5 minutes with author P J McKay
In 5 minutes with the Author, OverSixty asks book writers about their literary habits and preferences.
Next in the series is P J McKay, a novelist and mum-of-three based in Auckland. After training and working as a food scientist, McKay began writing while undertaking her Masters in Creative Writing at the University of Auckland. During her studies, McKay was inspired by her travels through former Yugoslavia to pen her debut novel, The Telling Time. After winning the 2020 First Pages Prize, McKay’s novel is now available.
OverSixty sat down with McKay to chat about representing New Zealand’s Croatian community, her current reads, and the role cooking played in her novel.
O60: What book(s) are you reading right now?
My current book on the go is Betty by Tiffany McDaniel — insights into the Cherokee Indian culture are an added bonus and despite the tough themes I’m enjoying cheering this resilient young woman on.
And I have just finished two novels:
Crazy Love by Rosetta Allan — A love story with a twist. A triumph of love conquering adversity. A no-holes barred insight in the realities of supporting our mentally unwell. This is Rosetta’s third novel. She manages to inject humour into what’s a tough subject to tackle and never allows the story to wallow.
And for something much lighter, Take me Home by Karly Lane — transports the reader from Australia to Scotland. A feel-good story with a dash of romance.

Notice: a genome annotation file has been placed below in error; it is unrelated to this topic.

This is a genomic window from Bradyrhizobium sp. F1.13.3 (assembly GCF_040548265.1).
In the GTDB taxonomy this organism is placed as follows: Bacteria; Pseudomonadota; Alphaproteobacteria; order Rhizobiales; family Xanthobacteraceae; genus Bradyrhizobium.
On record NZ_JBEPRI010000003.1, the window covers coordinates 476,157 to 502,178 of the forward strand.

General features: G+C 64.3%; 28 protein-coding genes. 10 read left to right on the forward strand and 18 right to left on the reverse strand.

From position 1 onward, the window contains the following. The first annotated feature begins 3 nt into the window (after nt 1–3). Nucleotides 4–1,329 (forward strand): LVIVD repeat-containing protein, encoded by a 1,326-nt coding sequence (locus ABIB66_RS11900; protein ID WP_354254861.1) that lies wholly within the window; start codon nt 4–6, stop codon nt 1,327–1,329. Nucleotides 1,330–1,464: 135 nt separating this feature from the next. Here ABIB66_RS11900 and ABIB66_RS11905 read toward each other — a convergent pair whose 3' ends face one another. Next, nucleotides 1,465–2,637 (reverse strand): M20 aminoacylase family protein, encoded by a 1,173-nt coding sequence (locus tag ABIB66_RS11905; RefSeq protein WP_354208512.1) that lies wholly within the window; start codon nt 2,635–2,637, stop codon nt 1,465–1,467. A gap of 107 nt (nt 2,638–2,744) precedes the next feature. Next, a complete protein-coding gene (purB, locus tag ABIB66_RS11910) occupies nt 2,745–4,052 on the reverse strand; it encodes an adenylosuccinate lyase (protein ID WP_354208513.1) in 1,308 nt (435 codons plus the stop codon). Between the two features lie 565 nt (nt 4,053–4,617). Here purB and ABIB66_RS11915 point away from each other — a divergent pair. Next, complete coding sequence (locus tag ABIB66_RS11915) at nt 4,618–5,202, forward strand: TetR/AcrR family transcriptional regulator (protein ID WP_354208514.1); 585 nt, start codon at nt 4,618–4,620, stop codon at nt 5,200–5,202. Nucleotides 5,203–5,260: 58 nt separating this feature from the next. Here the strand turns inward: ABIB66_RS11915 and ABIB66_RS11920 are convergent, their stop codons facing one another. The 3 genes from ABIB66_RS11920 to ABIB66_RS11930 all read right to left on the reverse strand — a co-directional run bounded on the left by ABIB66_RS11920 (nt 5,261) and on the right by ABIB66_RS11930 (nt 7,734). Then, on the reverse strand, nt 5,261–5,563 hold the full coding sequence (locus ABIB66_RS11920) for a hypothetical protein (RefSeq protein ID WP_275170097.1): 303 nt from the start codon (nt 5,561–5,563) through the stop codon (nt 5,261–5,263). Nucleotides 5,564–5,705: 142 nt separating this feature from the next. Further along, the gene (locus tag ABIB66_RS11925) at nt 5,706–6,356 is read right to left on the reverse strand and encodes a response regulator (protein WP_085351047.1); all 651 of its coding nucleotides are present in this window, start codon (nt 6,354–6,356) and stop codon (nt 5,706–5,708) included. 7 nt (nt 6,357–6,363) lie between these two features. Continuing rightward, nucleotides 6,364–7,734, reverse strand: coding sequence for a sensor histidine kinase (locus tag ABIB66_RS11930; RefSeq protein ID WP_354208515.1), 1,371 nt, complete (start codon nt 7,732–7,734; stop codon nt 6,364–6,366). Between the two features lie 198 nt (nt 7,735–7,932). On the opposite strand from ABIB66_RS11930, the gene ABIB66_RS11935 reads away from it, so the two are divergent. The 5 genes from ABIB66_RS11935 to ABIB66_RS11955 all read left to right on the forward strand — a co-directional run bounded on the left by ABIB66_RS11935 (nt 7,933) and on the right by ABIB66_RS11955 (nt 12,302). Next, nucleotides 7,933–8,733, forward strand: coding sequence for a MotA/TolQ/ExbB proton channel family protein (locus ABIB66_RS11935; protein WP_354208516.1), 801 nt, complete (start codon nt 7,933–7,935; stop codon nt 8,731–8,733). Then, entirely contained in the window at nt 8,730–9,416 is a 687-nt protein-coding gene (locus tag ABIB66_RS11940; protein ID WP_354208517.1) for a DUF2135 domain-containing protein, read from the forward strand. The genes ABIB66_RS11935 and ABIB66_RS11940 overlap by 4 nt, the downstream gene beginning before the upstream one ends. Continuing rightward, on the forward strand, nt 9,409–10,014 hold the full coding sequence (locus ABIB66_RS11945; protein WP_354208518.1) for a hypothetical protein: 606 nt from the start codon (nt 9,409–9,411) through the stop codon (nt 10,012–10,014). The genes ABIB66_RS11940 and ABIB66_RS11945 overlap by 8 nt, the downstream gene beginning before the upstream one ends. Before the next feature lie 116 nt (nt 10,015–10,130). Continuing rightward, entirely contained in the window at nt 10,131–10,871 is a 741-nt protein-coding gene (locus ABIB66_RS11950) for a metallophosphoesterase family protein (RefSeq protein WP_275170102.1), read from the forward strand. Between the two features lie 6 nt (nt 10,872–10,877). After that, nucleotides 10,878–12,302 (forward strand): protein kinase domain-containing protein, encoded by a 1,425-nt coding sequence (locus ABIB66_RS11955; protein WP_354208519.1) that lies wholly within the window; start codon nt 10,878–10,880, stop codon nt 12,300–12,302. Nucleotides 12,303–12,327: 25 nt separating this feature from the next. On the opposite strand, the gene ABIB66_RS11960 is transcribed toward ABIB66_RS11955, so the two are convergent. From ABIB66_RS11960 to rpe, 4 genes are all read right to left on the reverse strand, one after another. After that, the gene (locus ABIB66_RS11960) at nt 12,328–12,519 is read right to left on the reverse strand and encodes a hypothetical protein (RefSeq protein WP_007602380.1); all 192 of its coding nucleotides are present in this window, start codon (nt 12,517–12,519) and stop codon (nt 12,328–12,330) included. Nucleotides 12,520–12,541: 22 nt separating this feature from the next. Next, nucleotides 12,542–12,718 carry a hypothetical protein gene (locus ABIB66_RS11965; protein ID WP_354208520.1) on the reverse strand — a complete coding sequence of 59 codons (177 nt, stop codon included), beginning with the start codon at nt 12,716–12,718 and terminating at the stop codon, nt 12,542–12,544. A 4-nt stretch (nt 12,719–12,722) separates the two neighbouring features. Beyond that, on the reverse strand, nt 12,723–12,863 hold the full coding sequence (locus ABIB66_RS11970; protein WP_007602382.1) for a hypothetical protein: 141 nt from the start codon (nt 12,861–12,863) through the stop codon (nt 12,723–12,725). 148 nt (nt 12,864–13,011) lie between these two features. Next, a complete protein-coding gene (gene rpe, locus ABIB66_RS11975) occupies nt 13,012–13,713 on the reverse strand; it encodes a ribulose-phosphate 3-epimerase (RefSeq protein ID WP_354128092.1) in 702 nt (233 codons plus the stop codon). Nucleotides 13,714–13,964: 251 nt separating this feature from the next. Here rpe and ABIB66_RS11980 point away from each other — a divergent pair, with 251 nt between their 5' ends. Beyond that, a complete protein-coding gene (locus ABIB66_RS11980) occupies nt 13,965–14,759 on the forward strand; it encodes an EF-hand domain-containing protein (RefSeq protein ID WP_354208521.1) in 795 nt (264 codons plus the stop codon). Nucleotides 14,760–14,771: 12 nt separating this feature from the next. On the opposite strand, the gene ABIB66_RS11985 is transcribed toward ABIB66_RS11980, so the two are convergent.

O60: Does your training in food science influence your writing in any way?
Great question! There are a few food descriptions peppered through The Telling Time. My love of cooking (and consuming food!) has most definitely influenced this. Some reviewers have noted it as a bonus to be transported by these descriptions. Any reference to food is of course relevant to the era and/or the setting but given the aroma, taste or even just the sight of food transports us to different settings it can be a useful and fun tool to employ: think Greece and Mediterranean dishes, or traditional Australasian sweet treats — lamingtons for example — or food which is typical in Croatia, such as črostule, njoki, špek or the local wine on Korčula, Pošip. As an author I invite the reader to use all their senses when imagining my characters in scene. If I get their taste buds watering then that’s a bonus.
O60: How did you start writing historical fiction?
It’s the genre which I enjoy most as a reader and my background roles in research were also very helpful. The nugget for this novel came from my own experience when backpacking in the late 1980s tied in with my interest in the immigrant experience and for The Telling Time, the Croatian diaspora. I also wanted the novel to encompass the mother/daughter relationship, hence the dual timeline that includes the late 1950s and 1989. It’s scary to think that these two eras now count as historical! When researching for a novel like this it means going back even further in time. The Telling Time references events from the early 20th Century, WWIII, and the events that followed afterward, particularly in the former Yugoslavia. I love that historical fiction often gifts the reader information they didn’t previously know. This for me is the joy of historical fiction writing; finding those facts to thread through the fiction to ensure the ‘world of the novel’ is credible.